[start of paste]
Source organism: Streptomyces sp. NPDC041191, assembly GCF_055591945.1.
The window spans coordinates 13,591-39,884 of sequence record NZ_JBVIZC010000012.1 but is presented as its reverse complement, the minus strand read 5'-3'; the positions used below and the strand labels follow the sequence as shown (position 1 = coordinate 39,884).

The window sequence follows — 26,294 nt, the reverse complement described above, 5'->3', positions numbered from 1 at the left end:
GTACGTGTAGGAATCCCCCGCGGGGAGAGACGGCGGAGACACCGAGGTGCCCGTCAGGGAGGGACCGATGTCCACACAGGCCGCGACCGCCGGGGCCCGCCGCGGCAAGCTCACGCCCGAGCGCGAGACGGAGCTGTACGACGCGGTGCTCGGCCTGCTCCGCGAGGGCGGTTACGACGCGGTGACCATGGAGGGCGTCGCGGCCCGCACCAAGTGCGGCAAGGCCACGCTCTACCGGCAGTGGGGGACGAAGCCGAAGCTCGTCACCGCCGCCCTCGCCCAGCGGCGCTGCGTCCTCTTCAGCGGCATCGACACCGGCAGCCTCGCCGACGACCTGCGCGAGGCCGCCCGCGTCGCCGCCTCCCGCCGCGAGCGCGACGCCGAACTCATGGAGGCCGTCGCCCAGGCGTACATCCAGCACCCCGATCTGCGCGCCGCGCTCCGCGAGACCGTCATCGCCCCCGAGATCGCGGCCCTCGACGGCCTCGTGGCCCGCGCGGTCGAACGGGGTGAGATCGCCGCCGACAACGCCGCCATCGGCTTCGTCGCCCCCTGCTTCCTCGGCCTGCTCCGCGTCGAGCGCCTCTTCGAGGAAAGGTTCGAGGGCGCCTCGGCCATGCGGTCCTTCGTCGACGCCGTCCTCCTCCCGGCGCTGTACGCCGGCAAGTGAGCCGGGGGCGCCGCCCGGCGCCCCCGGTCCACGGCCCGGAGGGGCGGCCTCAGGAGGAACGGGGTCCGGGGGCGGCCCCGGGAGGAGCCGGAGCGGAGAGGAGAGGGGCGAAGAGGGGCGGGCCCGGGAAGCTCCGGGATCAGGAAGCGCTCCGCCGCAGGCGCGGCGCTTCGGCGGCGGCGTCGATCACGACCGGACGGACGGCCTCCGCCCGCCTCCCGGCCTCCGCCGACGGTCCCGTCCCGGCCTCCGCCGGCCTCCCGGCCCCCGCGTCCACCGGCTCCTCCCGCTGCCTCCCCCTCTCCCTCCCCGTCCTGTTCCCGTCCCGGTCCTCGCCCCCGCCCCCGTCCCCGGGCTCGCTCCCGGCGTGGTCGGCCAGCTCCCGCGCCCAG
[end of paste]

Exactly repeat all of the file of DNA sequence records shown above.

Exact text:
Source organism: Streptomyces sp. NPDC041191, assembly GCF_055591945.1.
The window spans coordinates 13,591-39,884 of sequence record NZ_JBVIZC010000012.1 but is presented as its reverse complement, the minus strand read 5'-3'; the positions used below and the strand labels follow the sequence as shown (position 1 = coordinate 39,884).

The window sequence follows — 26,294 nt, the reverse complement described above, 5'->3', positions numbered from 1 at the left end:
GTACGTGTAGGAATCCCCCGCGGGGAGAGACGGCGGAGACACCGAGGTGCCCGTCAGGGAGGGACCGATGTCCACACAGGCCGCGACCGCCGGGGCCCGCCGCGGCAAGCTCACGCCCGAGCGCGAGACGGAGCTGTACGACGCGGTGCTCGGCCTGCTCCGCGAGGGCGGTTACGACGCGGTGACCATGGAGGGCGTCGCGGCCCGCACCAAGTGCGGCAAGGCCACGCTCTACCGGCAGTGGGGGACGAAGCCGAAGCTCGTCACCGCCGCCCTCGCCCAGCGGCGCTGCGTCCTCTTCAGCGGCATCGACACCGGCAGCCTCGCCGACGACCTGCGCGAGGCCGCCCGCGTCGCCGCCTCCCGCCGCGAGCGCGACGCCGAACTCATGGAGGCCGTCGCCCAGGCGTACATCCAGCACCCCGATCTGCGCGCCGCGCTCCGCGAGACCGTCATCGCCCCCGAGATCGCGGCCCTCGACGGCCTCGTGGCCCGCGCGGTCGAACGGGGTGAGATCGCCGCCGACAACGCCGCCATCGGCTTCGTCGCCCCCTGCTTCCTCGGCCTGCTCCGCGTCGAGCGCCTCTTCGAGGAAAGGTTCGAGGGCGCCTCGGCCATGCGGTCCTTCGTCGACGCCGTCCTCCTCCCGGCGCTGTACGCCGGCAAGTGAGCCGGGGGCGCCGCCCGGCGCCCCCGGTCCACGGCCCGGAGGGGCGGCCTCAGGAGGAACGGGGTCCGGGGGCGGCCCCGGGAGGAGCCGGAGCGGAGAGGAGAGGGGCGAAGAGGGGCGGGCCCGGGAAGCTCCGGGATCAGGAAGCGCTCCGCCGCAGGCGCGGCGCTTCGGCGGCGGCGTCGATCACGACCGGACGGACGGCCTCCGCCCGCCTCCCGGCCTCCGCCGACGGTCCCGTCCCGGCCTCCGCCGGCCTCCCGGCCCCCGCGTCCACCGGCTCCTCCCGCTGCCTCCCCCTCTCCCTCCCCGTCCTGTTCCCGTCCCGGTCCTCGCCCCCGCCCCCGTCCCCGGGCTCGCTCCCGGCGTGGTCGGCCAGCTCCCGCGCCCAG